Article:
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Research Papers: Codes and Standards

Protection Against Local Failure for Impulsively Loaded Vessels

[+] Author and Article Information
Alan M. Clayton

A M Clayton, Ltd.,
Warrington WA2 0TG, UK
e-mail: amclayton@btinternet.com

Thomas A. Duffey

Consulting Engineer
Life Mem. ASME
PO Box 1239,
Tijeras, NM 87059
e-mail: tduffey2@aol.com

1Corresponding author.

Contributed by the Pressure Vessel and Piping Division of ASME for publication in the JOURNAL OF PRESSURE VESSEL TECHNOLOGY. Manuscript received October 30, 2013; final manuscript received March 21, 2014; published online September 15, 2014. Assoc. Editor: Kunio Hasegawa.

J. Pressure Vessel Technol 137(1), 011101 (Sep 15, 2014) (4 pages) Paper No: PVT-13-1184; doi: 10.1115/1.4027307 History: Received October 30, 2013; Revised March 21, 2014

Significant changes have been incorporated in design limits for pressurized vessels in Section VIII, Division 3 of the ASME Code, starting in 2007. There is now a local damage-mechanics based strain-exhaustion limit as well as a separate global plastic collapse limit. In addition, Code Case 2564 (Sec. VIII, Div 3) has recently been approved to address impulsively loaded vessels. Recent studies (Nakamura, T., Kaguchi, H., and Kubo, S., 2000, “Failure Strain of Thin Cylindrical Vessel Subjected to Dynamic Internal Pressure,” Design and Analysis of Pressure Vessels and Piping, Vol. 399, R. Baliga, ed., pp. 47–54 and Duffey, T. A., 2011, “Plastic Instabilities in Spherical Vessels for Static and Dynamic Loading,” ASME J. Pressure Vessel Technol., 133(5), p. 051210) have shown that local strain limits play a particularly important role for these impulsively loaded vessels. In this paper, the new local strain-exhaustion procedure, originally intended for static-pressure-loaded vessels, is evaluated for adequacy in conservatively predicting failure for impulsively loaded vessels. Based upon symmetrically loaded cylindrical shell geometry, it is found that direct extension of the new local failure rules in the ASME Code to impulsively loaded vessels is unconservative. However, a hoop-strain local failure criterion predicts failures reasonably well.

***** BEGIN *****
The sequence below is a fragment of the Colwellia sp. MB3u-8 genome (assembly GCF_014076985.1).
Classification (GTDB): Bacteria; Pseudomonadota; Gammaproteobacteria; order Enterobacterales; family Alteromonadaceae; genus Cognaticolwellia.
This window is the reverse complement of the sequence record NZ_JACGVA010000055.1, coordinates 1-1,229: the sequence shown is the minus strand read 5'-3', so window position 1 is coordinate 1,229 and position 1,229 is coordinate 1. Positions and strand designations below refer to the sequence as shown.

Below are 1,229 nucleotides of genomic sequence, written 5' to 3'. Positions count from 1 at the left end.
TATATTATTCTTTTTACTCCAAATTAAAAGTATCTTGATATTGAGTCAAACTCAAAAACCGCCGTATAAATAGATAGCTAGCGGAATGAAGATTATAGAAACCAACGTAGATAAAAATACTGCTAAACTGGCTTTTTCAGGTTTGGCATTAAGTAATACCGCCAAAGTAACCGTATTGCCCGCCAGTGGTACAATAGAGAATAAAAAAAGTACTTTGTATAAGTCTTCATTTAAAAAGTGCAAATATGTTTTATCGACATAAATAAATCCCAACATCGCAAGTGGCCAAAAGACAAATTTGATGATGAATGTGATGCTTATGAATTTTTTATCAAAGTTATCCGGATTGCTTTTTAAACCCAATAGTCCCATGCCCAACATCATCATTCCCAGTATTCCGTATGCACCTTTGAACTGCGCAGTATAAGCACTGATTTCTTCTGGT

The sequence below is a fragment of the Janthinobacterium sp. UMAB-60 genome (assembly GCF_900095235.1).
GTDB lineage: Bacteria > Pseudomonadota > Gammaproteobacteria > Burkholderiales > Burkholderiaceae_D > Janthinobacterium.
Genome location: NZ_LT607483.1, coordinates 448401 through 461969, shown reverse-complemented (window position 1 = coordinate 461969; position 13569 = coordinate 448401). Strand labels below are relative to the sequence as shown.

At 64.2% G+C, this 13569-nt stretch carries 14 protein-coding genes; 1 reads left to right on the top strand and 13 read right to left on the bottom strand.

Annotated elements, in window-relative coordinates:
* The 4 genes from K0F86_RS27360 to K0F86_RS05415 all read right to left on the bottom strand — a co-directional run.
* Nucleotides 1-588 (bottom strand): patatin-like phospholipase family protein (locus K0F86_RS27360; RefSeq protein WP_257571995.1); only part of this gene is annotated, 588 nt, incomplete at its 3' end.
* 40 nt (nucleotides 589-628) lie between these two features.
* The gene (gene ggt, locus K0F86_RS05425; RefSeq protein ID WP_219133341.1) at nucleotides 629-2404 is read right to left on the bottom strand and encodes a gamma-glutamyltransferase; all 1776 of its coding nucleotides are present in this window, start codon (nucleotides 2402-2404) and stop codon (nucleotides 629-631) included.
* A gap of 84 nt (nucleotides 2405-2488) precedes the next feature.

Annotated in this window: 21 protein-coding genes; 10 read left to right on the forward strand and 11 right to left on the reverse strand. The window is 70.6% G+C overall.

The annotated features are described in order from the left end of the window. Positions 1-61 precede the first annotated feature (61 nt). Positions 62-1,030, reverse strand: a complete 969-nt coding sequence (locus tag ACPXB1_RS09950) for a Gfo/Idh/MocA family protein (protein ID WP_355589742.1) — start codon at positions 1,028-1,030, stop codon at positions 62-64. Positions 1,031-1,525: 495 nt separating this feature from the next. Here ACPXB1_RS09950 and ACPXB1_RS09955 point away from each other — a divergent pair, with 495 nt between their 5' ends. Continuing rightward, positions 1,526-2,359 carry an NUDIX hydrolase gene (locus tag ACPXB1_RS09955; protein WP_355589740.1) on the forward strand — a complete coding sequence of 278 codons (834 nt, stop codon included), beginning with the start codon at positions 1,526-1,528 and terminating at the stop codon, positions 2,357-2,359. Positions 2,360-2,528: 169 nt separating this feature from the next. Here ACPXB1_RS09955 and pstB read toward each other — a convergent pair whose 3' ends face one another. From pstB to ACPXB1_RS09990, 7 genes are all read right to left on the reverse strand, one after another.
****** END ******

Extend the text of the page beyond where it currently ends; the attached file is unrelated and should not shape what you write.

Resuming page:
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References

Nakamura, T., Kaguchi, H., and Kubo, S., 2000, “Failure Strain of Thin Cylindrical Vessel Subjected to Dynamic Internal Pressure,” Design and Analysis of Pressure Vessels and Piping, Vol. PVP-399, R.Baliga, ed., ASME, New York, pp. 47–54.
Duffey, T. A., 2011, “Plastic Instabilities in Spherical Vessels for Static and Dynamic Loading,” ASME J. Pressure Vessel Technol., 133(5), p. 051210. [CrossRef]
Schleyer, G. K., and Rushton, N. J., 2013, “Experimental Investigation of Large Plastic Deformation and Fracture in Explosively Loaded Open-Ended Steel Cylinders,” Comput. Methods Exp. Meas., 1(1), pp. 1–16. [CrossRef]
Rushton, N., 2011, “Failure of Open-Ended Mild Steel Cylinders Under Impulsive Loading,” Presentation to ASME Task Group on Impulsively Loaded Vessels, Baltimore, MD.
Wise, W. R., and Proctor, J. F., 1965, “Explosion Containment Laws for Nuclear Reactor Vessels,” US Naval Ordnance Laboratory, White Oak, MD, NOLTR 63-140.
McClintock, F. A., 1968, “A Criterion for Ductile Failure by the Growth of Holes,” ASME J. Appl. Mech., 35(2), pp. 363–371. [CrossRef]
Angeles Herrera, D., and Gonzalez Velazquez, J. L., 2009, “Fatigue Crack Growth in SAW Welded Joints of API 5L Steel Pipe in the Short Radial Direction,” Adv. Mater. Res., 65, pp. 9–18. [CrossRef]
Rushton, N., 2013, private communication.
ISO 2566-1, 1984, “Steel—Conversion of Elongation Values—Part 1: Carbon and Low Alloy Steels.”
ISO 2566-2, 1984, “Steel—Conversion of Elongation Values—Part 2: Austenitic Steels.”

Figures

Grahic Jump Location
Fig. 1

Seamless tube from Ref. [4] showing doubly curved shape following explosive testing

Grahic Jump Location
Fig. 2

Membrane stresses in tube

Grahic Jump Location
Fig. 3

The variation of triaxiality factor (TF), the accumulated strain (ep), and damage (D) according to KD-232 in a tube of X-42 pipeline steel [8]

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